Monkeys use Tools in Coiba National Park

 
1,078Views 0Comments Posted 23/06/2024

UC Davis anthropologists have stumbled upon white-faced capuchin monkeys using stone tools, living on the tropical islands in Panama.  Scientists believe this could provide insight into how our own ancestors starting using stone tools. 

 

In 2004, an author by the name of Alicia Ibáñez wrote a book about the plant life in Coiba National Park (on the islands of Coiba and Jicarón, Panama) and noted in passing that a select few capuchin monkeys on the islands used rocks to break open nuts and shellfish.  Anthropologists from UC Davis took notice.  Although other non-human primates, including chimpanzees and rhesus macaques, use stone tools, this is the only example in this species, white-faced capuchins.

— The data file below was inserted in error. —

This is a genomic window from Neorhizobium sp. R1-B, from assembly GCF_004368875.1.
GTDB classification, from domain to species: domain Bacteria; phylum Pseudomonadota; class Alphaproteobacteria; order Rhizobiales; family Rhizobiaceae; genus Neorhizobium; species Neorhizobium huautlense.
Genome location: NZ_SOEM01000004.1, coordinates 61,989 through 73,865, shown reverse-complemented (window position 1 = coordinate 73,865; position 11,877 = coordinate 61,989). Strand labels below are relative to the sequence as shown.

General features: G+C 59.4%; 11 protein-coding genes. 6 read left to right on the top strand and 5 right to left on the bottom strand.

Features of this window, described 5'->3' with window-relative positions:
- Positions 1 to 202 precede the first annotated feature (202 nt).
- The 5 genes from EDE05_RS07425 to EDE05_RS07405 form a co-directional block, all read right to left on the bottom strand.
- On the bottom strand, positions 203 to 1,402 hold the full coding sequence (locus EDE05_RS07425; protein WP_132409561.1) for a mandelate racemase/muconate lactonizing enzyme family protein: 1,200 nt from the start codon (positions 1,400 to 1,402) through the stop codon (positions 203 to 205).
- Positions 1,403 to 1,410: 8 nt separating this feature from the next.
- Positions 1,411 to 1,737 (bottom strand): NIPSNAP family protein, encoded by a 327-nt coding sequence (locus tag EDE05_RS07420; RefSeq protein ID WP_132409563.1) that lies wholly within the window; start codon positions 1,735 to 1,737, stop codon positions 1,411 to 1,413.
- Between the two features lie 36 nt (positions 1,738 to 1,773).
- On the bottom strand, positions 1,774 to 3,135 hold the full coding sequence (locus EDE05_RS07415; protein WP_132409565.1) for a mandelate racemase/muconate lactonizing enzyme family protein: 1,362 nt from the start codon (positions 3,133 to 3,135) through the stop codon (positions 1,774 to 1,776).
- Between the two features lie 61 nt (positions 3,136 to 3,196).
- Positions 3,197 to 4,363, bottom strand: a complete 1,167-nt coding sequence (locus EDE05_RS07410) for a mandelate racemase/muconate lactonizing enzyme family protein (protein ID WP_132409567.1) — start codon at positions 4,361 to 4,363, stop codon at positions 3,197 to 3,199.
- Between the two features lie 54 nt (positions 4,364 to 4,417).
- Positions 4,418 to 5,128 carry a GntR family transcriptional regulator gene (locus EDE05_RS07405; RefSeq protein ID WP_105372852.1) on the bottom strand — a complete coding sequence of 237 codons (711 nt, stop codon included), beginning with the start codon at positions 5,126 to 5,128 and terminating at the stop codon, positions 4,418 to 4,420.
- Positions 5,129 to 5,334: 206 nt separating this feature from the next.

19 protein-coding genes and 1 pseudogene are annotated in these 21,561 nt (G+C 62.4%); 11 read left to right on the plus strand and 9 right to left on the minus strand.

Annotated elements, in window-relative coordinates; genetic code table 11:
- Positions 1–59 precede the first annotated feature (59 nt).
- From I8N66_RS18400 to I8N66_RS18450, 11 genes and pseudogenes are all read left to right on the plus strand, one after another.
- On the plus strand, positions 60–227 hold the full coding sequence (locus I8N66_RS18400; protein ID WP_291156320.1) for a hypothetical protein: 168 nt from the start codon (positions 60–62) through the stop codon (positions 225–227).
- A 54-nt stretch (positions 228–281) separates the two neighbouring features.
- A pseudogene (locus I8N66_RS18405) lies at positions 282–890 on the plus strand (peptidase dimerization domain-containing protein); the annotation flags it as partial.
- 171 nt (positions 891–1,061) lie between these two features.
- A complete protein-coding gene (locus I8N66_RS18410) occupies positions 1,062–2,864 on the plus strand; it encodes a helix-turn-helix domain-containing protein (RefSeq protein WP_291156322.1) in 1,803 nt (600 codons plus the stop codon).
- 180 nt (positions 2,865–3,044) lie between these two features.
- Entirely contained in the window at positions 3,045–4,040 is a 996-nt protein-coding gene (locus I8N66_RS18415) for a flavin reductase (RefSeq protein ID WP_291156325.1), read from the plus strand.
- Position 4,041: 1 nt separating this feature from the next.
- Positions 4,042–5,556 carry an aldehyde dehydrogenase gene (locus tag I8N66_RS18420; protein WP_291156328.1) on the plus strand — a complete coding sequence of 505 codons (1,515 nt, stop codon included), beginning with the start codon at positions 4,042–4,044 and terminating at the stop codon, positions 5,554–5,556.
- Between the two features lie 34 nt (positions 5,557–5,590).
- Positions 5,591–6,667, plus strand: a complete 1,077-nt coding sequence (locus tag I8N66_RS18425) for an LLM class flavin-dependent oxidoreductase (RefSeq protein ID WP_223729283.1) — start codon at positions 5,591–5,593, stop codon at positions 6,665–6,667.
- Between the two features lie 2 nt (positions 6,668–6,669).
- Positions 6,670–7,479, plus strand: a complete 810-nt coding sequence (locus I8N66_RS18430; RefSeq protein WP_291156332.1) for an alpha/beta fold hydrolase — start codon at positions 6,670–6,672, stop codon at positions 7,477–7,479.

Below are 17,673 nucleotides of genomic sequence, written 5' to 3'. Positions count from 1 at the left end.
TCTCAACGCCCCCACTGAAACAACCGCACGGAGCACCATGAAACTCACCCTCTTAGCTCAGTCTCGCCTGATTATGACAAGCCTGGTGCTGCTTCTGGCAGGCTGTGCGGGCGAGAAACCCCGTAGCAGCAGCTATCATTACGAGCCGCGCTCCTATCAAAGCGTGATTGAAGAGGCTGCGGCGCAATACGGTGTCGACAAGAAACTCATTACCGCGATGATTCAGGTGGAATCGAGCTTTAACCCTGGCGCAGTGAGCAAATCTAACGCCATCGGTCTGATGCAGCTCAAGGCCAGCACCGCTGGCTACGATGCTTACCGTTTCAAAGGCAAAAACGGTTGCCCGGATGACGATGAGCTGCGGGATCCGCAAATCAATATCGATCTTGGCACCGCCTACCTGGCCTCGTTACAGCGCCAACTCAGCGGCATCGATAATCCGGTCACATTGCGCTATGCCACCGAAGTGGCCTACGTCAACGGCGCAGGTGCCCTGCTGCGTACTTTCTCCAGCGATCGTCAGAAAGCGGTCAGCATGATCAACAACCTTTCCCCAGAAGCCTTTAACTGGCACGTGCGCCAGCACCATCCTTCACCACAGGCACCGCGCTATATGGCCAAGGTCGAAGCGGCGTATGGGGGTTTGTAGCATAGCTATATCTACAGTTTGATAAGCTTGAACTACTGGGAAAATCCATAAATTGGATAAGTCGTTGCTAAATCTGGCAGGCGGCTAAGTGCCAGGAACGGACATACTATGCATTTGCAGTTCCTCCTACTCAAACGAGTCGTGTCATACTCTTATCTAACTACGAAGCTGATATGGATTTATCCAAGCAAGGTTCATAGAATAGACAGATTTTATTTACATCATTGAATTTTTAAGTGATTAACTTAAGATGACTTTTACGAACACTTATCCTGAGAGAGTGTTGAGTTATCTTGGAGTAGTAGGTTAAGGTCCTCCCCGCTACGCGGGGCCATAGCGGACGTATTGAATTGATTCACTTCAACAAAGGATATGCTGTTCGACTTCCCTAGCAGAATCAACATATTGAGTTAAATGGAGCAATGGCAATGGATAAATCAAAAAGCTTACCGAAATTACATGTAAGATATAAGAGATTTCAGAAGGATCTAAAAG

“Those islands are the only place in the world where this particular species of monkey is known to use stone tools and it’s really concentrated in two little populations,” said Meredith Carlson, a Ph.D. candidate at UC Davis.  Carlson studies the development of stone tool use among these monkeys.  She poses these questions: "Why do some animals pick up stone tools? How does it spread within groups? Perhaps most curiously, why don't all the monkeys on the island do this? The answers could inform how we think about human archaeology."